This week (June 7, 2017) Prince would have turned 59-years-old. Here, we look back on some of the Purple One's career highlights.
In every performance genre there are artists, and then there are those pioneers who transcend and shape the art form itself. Prince and his near 40-year ground breaking career reside firmly in the latter category. From his control over his music to his image to the way he personally crafted the sound that became synonymous with the man himself, Prince will be remembered as one of the most original and influential artists in the history of popular music.
We take a look back at five ways Prince changed music forever.
1. Prince's Sound
The trajectory of Prince's career begins, of course, with his music and the famed "Minneapolis Sound," named after his hometown, that he pioneered leading into his first album, For You, in 1978. Prince's potent brew of everything from rock and funk to pop and new wave music was a revelation to fans around the world who'd never heard anything quite like it—especially coming out of the hard-rocking 1970s. His sound had such unique and wide-ranging appeal that it could rock a club and act as the soundtrack to Tim Burton's darkly sinister 1989 film Batman. "Batdance" anyone?
Prince's song "Darling Nikki" also has the distinction of being the instigator behind the movement that ultimately led to the "Parental Advisory: Explicit Lyrics" warnings now commonplace on the cover of albums.
Throughout his career, however, Prince never rested on his laurels, continuing to innovate and experiment with sound and music. And after seven Grammys, chart-topping singles and albums, Rock and Roll and Grammy Hall of Fame inductions and millions of fans worldwide, it's safe to say that Prince reigns as one of the greatest pop music pioneers of the 20th century.
2. Behind the Songs and Record Industry Battles
Prince not only wrote some of the most original pop music of the last 40 years, but he also played most of the instruments (he was celebrated as a brilliant guitarist) and produced and engineered the music. One of the most hands-on artists of his or any generation, Prince helped put the creative power back in the hands of artists when he assumed control over most of his musical output. From his very first album, for which he secured the publishing rights and the ability to have free reign over the creative direction of the work, it's clear Prince's influence stretched far deeper into the studio than most other artists then or now. By taking this approach Prince was also able to shape the specific, innovative sounds that ultimately influenced countless musicians to come.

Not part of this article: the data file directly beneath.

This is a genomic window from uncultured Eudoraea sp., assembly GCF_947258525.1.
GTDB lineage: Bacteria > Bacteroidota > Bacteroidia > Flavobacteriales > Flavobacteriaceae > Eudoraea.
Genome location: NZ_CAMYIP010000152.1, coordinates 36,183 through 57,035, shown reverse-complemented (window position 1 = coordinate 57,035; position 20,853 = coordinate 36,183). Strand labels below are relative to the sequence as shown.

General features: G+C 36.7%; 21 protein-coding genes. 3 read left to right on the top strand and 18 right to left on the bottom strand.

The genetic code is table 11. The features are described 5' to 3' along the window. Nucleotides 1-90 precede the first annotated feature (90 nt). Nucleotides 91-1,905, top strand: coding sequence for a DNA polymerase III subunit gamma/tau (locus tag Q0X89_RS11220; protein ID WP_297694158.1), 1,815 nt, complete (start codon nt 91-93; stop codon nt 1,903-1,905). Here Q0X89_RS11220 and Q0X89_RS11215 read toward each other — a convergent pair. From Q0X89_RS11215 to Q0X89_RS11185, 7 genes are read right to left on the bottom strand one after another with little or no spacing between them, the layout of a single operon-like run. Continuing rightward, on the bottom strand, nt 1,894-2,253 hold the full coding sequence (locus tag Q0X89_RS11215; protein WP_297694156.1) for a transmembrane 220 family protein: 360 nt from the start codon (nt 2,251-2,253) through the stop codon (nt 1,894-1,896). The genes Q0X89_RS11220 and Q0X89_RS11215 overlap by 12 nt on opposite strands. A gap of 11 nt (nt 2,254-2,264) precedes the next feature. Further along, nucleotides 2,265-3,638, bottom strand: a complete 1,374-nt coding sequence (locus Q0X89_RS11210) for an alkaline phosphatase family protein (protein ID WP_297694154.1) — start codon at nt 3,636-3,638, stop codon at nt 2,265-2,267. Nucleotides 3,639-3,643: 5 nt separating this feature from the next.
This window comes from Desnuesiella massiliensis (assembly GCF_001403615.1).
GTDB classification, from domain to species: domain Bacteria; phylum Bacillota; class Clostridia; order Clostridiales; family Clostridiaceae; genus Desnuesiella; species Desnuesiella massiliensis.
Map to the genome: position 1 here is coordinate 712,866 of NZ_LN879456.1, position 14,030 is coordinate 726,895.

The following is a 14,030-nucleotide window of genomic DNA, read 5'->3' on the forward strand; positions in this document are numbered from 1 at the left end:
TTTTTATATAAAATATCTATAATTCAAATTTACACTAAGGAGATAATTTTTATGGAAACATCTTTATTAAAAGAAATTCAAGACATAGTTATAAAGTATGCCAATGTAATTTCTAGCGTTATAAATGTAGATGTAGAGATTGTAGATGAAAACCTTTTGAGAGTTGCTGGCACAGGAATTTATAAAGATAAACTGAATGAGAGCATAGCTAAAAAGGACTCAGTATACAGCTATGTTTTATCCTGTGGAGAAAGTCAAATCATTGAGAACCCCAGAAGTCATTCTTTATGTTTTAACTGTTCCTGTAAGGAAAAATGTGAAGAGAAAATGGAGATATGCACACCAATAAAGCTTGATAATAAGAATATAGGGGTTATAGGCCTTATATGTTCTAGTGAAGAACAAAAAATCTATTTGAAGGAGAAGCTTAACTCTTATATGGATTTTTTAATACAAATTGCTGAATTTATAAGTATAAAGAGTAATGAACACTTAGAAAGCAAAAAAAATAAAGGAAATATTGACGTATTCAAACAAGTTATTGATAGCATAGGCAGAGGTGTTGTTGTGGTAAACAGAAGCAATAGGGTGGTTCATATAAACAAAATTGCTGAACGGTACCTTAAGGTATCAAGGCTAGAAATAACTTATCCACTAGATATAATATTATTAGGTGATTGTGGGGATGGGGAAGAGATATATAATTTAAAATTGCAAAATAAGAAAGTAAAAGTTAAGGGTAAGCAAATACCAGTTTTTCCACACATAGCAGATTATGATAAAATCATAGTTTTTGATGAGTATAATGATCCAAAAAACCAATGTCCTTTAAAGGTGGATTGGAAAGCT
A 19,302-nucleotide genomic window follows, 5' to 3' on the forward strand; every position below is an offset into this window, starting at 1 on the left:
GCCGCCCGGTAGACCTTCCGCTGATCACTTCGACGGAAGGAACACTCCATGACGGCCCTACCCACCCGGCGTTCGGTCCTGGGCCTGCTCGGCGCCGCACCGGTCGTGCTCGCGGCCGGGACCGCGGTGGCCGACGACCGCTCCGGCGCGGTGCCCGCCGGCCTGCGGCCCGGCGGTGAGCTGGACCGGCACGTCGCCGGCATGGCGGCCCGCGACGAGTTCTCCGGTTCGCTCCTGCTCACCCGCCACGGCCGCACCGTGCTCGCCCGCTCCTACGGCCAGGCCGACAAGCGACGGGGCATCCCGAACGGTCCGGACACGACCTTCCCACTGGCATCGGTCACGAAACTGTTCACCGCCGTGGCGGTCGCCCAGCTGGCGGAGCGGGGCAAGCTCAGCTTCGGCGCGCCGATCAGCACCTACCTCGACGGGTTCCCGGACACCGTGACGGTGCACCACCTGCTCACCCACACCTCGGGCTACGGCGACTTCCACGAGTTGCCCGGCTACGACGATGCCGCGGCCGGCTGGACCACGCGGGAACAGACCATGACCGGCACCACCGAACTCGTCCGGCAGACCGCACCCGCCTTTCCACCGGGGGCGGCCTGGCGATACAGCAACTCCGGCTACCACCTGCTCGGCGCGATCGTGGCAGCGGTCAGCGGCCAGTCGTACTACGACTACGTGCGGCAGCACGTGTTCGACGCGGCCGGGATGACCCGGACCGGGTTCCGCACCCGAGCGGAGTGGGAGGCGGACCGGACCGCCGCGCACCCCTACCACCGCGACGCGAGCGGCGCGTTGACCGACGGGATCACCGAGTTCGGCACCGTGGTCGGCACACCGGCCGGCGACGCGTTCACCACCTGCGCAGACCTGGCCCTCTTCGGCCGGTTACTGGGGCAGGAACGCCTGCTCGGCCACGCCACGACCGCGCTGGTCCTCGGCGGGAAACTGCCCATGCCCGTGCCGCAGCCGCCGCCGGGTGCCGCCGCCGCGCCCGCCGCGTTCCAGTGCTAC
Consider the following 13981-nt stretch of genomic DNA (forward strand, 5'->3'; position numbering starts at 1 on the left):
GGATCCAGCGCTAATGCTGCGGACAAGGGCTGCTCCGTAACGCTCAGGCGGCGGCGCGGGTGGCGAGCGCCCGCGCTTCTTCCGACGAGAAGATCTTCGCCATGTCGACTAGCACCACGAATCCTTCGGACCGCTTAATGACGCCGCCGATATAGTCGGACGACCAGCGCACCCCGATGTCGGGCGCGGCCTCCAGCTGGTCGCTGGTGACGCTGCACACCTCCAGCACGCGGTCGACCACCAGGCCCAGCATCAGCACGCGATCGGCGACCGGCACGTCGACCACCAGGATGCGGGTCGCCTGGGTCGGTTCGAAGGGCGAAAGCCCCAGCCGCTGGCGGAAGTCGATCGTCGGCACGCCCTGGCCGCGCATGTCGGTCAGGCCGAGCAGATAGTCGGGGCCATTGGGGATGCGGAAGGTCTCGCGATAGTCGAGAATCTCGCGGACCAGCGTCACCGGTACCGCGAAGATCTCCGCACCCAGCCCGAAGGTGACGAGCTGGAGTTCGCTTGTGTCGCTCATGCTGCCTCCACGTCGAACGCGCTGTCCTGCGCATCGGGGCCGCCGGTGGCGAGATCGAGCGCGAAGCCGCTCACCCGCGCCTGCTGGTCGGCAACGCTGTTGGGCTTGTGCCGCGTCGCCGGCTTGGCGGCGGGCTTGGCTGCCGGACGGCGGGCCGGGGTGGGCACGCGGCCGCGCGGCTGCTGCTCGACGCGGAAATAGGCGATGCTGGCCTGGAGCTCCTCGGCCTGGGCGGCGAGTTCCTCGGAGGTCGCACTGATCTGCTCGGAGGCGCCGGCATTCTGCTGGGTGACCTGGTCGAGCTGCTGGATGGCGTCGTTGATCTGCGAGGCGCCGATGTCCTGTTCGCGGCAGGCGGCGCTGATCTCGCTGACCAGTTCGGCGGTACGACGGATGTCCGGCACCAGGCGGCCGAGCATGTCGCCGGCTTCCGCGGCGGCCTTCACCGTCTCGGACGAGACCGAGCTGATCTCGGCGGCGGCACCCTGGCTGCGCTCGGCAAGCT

But perhaps even more importantly, Prince went to bat for artists everywhere when he stood up for control over his own music. As the International Business Times wrote,"Perhaps more than any artist in the history of recorded music ... [Prince] personified the never-ending tensions between music performers and the industry that profits from them. In a four-decade career beset by legal skirmishes, Prince battled with record labels, bootleggers, streaming companies, ticket resellers and [I]nternet giants such as eBay and YouTube. He was not afraid to take adversarial stands against anyone he perceived to be a threat to his artistry or his livelihood, which to him were one and the same. That included public entanglements not only with parasitic types in the recording industry but also with advocates of free speech and even his own listeners."
While he refused to allow his music to be used by anyone from video game makers to online streaming services (except Jay-Z's Tidal streaming service) to parody artist "Weird Al" Yankovic, Prince's highest profile battle over his music came in the early 1990s, when his original record company, Warner Bros., wouldn't allow him to release his music at his own pace, resulting in the singer wanting out of his contract. When the company refused he changed his name to the infamous "Love Symbol," since Warner Bros. had trademarked the Prince name. Despite the fact that it hurt his record sales and the name "The Artist Formerly Known as Prince" became something got a punchline, Prince stuck by his principles and released music on his own record label and even became a pioneer in selling music online.
More than two decades later, as artists from Pete Townsend to Taylor Swift speak out about how unfairly streaming services and other digital music outlets treat artists, Prince's battles with Warner Bros. seem more and more justified. Like with his music, he could see further ahead than most when it comes to the business side of his craft and struck an early blow for the rights of artists for generations to come.
NEXT: Crafting "Prince"
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